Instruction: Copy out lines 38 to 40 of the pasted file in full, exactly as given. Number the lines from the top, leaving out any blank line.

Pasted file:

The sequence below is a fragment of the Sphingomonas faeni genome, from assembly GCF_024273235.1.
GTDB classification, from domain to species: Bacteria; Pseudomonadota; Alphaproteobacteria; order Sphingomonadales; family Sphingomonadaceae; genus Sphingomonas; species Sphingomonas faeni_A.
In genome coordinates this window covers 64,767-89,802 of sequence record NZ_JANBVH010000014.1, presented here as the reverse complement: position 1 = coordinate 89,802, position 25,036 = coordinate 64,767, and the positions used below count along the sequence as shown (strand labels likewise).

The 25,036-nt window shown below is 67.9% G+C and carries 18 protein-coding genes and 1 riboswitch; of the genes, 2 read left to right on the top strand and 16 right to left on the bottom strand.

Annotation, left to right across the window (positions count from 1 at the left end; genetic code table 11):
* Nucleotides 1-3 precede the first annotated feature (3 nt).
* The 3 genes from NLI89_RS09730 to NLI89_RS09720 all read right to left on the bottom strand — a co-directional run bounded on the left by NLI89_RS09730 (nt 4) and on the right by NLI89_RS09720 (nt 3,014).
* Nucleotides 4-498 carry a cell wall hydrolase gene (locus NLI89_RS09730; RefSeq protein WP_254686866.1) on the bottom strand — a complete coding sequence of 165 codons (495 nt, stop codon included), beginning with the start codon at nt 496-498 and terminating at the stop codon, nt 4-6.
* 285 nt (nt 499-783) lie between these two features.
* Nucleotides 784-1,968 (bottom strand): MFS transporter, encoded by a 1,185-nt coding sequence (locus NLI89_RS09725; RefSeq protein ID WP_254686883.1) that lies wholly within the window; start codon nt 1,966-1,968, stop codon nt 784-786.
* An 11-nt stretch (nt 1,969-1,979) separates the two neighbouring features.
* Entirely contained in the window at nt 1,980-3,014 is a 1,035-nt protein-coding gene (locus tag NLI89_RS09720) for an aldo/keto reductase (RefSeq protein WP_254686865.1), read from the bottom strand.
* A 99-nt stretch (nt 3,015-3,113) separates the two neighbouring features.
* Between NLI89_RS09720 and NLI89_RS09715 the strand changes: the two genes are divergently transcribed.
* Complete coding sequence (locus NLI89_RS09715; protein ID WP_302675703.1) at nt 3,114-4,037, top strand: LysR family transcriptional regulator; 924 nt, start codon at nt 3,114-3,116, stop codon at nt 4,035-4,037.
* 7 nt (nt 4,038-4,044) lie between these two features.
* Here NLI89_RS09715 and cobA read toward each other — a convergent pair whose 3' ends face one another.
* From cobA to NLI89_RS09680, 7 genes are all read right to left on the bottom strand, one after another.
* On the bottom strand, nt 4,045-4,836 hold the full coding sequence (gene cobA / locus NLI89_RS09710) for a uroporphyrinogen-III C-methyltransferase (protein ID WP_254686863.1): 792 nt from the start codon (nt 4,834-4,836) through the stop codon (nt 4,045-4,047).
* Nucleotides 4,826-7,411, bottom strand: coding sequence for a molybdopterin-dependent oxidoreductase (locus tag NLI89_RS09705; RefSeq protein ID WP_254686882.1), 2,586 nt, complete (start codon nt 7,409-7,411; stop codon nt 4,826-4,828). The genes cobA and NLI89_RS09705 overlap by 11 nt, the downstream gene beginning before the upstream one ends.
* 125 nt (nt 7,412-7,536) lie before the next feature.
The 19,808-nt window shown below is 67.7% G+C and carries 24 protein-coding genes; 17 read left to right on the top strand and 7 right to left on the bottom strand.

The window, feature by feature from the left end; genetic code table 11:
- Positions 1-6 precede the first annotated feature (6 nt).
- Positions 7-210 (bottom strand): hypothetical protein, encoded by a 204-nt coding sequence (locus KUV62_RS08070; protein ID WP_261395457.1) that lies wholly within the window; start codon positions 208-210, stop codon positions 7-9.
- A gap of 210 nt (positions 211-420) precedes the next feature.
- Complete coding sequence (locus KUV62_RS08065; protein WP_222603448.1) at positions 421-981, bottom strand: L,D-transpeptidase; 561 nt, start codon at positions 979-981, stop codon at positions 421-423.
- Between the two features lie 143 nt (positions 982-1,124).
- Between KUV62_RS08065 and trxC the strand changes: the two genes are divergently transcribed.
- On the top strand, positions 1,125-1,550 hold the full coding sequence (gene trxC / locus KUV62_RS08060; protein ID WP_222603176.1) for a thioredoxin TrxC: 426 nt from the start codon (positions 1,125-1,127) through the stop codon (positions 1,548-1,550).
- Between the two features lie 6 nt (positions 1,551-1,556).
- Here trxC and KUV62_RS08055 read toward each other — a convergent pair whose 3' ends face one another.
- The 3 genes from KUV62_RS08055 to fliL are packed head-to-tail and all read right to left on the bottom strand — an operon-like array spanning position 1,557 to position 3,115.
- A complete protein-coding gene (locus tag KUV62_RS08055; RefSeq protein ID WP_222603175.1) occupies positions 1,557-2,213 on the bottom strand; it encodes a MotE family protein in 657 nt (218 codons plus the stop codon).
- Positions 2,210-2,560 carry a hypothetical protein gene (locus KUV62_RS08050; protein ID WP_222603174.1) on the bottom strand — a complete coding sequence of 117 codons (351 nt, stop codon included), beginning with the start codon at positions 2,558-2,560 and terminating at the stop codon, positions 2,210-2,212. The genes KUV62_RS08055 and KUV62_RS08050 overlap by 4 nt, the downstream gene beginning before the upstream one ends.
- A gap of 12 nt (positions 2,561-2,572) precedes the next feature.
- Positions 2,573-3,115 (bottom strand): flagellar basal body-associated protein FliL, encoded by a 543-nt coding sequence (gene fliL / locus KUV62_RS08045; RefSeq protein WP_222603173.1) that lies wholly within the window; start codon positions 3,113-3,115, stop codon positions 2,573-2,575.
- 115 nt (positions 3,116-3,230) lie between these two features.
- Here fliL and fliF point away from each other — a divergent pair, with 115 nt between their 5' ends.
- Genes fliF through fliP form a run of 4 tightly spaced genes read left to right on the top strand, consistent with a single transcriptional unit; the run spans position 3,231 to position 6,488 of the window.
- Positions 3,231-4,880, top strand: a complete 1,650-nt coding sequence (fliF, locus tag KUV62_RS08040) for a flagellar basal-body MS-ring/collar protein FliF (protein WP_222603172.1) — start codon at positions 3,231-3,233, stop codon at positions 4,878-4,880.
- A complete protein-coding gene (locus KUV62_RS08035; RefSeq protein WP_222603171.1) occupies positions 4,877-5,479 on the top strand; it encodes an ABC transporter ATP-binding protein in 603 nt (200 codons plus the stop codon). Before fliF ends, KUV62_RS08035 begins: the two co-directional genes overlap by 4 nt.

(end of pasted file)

- 115 nt (positions 3,116-3,230) lie between these two features.
- Here fliL and fliF point away from each other — a divergent pair, with 115 nt between their 5' ends.
- Genes fliF through fliP form a run of 4 tightly spaced genes read left to right on the top strand, consistent with a single transcriptional unit; the run spans position 3,231 to position 6,488 of the window.